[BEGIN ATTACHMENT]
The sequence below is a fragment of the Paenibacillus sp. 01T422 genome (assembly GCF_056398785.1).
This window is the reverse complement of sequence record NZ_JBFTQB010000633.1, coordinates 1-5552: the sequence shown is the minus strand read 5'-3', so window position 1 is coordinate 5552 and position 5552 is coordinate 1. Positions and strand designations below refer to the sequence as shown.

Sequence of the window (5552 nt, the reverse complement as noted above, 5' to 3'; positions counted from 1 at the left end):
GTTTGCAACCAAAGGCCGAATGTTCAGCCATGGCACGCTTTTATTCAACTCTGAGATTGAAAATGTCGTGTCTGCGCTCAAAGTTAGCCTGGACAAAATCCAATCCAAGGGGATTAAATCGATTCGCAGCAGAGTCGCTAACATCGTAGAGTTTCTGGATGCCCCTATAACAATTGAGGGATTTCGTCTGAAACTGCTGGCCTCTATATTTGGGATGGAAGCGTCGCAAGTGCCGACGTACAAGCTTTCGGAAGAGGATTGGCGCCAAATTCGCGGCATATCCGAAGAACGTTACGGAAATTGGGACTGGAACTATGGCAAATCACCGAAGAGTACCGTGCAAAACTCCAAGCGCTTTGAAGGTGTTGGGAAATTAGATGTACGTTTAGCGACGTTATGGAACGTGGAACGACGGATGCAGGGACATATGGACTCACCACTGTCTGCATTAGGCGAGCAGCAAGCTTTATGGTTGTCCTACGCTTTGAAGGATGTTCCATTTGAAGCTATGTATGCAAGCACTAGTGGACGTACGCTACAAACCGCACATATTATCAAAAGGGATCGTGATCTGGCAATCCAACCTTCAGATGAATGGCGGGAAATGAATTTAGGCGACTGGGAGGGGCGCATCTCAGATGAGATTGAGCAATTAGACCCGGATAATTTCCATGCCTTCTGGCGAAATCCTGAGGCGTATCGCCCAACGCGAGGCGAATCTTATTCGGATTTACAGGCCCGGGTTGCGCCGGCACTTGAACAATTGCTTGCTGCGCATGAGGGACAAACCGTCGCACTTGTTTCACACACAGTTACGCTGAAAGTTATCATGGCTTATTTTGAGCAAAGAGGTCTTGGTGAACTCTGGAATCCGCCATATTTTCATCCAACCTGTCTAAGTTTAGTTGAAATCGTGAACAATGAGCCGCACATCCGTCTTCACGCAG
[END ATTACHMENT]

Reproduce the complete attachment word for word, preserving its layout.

The sequence below is a fragment of the Paenibacillus sp. 01T422 genome (assembly GCF_056398785.1).
This window is the reverse complement of sequence record NZ_JBFTQB010000633.1, coordinates 1-5552: the sequence shown is the minus strand read 5'-3', so window position 1 is coordinate 5552 and position 5552 is coordinate 1. Positions and strand designations below refer to the sequence as shown.

Sequence of the window (5552 nt, the reverse complement as noted above, 5' to 3'; positions counted from 1 at the left end):
GTTTGCAACCAAAGGCCGAATGTTCAGCCATGGCACGCTTTTATTCAACTCTGAGATTGAAAATGTCGTGTCTGCGCTCAAAGTTAGCCTGGACAAAATCCAATCCAAGGGGATTAAATCGATTCGCAGCAGAGTCGCTAACATCGTAGAGTTTCTGGATGCCCCTATAACAATTGAGGGATTTCGTCTGAAACTGCTGGCCTCTATATTTGGGATGGAAGCGTCGCAAGTGCCGACGTACAAGCTTTCGGAAGAGGATTGGCGCCAAATTCGCGGCATATCCGAAGAACGTTACGGAAATTGGGACTGGAACTATGGCAAATCACCGAAGAGTACCGTGCAAAACTCCAAGCGCTTTGAAGGTGTTGGGAAATTAGATGTACGTTTAGCGACGTTATGGAACGTGGAACGACGGATGCAGGGACATATGGACTCACCACTGTCTGCATTAGGCGAGCAGCAAGCTTTATGGTTGTCCTACGCTTTGAAGGATGTTCCATTTGAAGCTATGTATGCAAGCACTAGTGGACGTACGCTACAAACCGCACATATTATCAAAAGGGATCGTGATCTGGCAATCCAACCTTCAGATGAATGGCGGGAAATGAATTTAGGCGACTGGGAGGGGCGCATCTCAGATGAGATTGAGCAATTAGACCCGGATAATTTCCATGCCTTCTGGCGAAATCCTGAGGCGTATCGCCCAACGCGAGGCGAATCTTATTCGGATTTACAGGCCCGGGTTGCGCCGGCACTTGAACAATTGCTTGCTGCGCATGAGGGACAAACCGTCGCACTTGTTTCACACACAGTTACGCTGAAAGTTATCATGGCTTATTTTGAGCAAAGAGGTCTTGGTGAACTCTGGAATCCGCCATATTTTCATCCAACCTGTCTAAGTTTAGTTGAAATCGTGAACAATGAGCCGCACATCCGTCTTCACGCAG